In December 2019, anti-French protesters took to the streets brandishing signs saying, “Non au néocolonialisme français” meaning no to French neo-colonialism, “Macron missionnaire de la Françafrique” meaning Macron, advocate of the Françafrique, and “Non à la France” meaning No to France. In January 2020, during a protest in the Malian capital Bamako, over 1,000 young people gathered and brandished signs saying, “A bas la France” meaning Down with France, and “France Dégage” meaning France get out. In these protests, French establishments were destroyed, and the French flag was burned.

In an article on anti-French sentiments, a participant in the protest in Mali stated: “It is not against the French people that we are angry but against the policy of their state” (translated from French). This quote is important in illustrating that the negative sentiment on the rise is towards the state of France and its policies and not towards French citizens. This is an important component in the analysis of this sentiment, especially in the Sahel region which has a high number of French citizen residents.

The age of agitation in the continent of Africa has increased the youth’s desire to be part of the governance of their countries. In the Sahel region, the wave of outrage and protests in the streets demanding inclusion from local governments and opposing the involvement of foreign ones is a phenomenon worth noticing and analyzing. With 60% of the population being under the age of 30, the trend is the reimagination of political trends, a reassessment of the past, and using new methods to ask for reforms. The Sahelian youth is demanding more inclusion and accountability from their government and pushing back the French state’s approaches in the political and diplomatic affairs in the region.

President Macron’s first term was underlined with the narrative of renewed relations moving away from the colonial past and placing the youth at the center of France-Africa relations. To achieve this, France increased development funding and created new initiatives for the youth on the continent. What the approach failed to accomplish was convincing the youth that France-Africa relations (in the Sahel region) were changing.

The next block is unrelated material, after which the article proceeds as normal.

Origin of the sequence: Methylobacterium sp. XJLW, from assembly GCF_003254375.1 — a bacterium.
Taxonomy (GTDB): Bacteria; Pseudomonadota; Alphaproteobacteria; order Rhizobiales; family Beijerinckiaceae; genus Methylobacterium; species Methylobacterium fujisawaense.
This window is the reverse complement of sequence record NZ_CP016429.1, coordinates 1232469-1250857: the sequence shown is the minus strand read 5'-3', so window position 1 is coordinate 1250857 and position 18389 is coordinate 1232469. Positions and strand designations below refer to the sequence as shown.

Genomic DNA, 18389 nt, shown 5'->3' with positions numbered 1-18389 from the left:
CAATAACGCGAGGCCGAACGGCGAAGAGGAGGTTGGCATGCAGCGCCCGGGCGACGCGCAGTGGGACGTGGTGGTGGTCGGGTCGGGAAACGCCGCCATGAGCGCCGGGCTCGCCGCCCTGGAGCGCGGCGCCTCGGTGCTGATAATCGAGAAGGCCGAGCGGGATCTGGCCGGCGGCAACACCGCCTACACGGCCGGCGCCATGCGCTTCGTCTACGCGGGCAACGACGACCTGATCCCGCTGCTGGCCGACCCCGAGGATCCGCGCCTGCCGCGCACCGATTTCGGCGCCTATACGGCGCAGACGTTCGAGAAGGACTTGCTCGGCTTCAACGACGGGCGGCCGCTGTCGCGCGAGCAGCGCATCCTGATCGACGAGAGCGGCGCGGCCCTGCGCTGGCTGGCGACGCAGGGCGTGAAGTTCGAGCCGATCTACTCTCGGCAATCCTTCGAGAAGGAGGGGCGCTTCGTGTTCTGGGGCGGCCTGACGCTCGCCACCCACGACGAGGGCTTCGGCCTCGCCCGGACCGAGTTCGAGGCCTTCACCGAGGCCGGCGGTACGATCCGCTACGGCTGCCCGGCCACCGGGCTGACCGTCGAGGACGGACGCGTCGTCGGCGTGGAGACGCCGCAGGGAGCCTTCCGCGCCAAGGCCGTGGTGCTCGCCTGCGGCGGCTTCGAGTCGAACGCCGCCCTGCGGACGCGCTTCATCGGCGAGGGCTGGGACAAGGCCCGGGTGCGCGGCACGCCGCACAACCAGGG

The triangular power and communication dynamics between the State of France, African states, and the African population is key in understanding that President Macron’s reform narrative is no more than a discourse that has not materialized in the first term. The attempt to create a direct connection with the youth without involving heads of state; the youth reproach their leaders of not including them in governance and accusing the state of France of supporting oppressing regimes creates a tumultuous dynamic in which the reform in the French discourse is impracticable.

The youth’s reaction to this French foreign policy has implications related to the overall political stability of the region. It is transforming the future of France-Africa relations and the French presence in the Sahel. The observed response in the chosen time frame is “No” to France’s interference in national politics, the backing of oppressive governments, and support for an unconstitutional power grab.

*The author is a humanitarian from Chad and holds extensive global experience with the United Nations and NGOs across various regions. With degrees in language studies and International Affairs, she is fluent in English, French, Spanish, and her native Ngambaye. Passionate about African affairs and languages, she combines her expertise to make a difference worldwide.

**The opinions in this article are the author’s own and may not represent the views of The Diplomatic Insight. The organization does not endorse or assume responsibility for the content.

The Diplomatic Insight, Pakistan's premier Public Diplomacy Magazine, has been at the forefront of promoting Peace Through Informed Dialogue since its inception in 2009. With both print and electronic versions, this decade-old media house is offering research, analysis, and public diplomacy outreach to clients in Pakistan and across the globe. TDI is now offering Amazon Kindle Self Publishing Services to diplomats, ambassadors, political leaders, academicians, and other civil society leaders to be the next best-seller authors. With access to 11 global markets and the option to translate your work into 11 languages, you can reach up to 300 million readers worldwide and unlock your personal and country branding.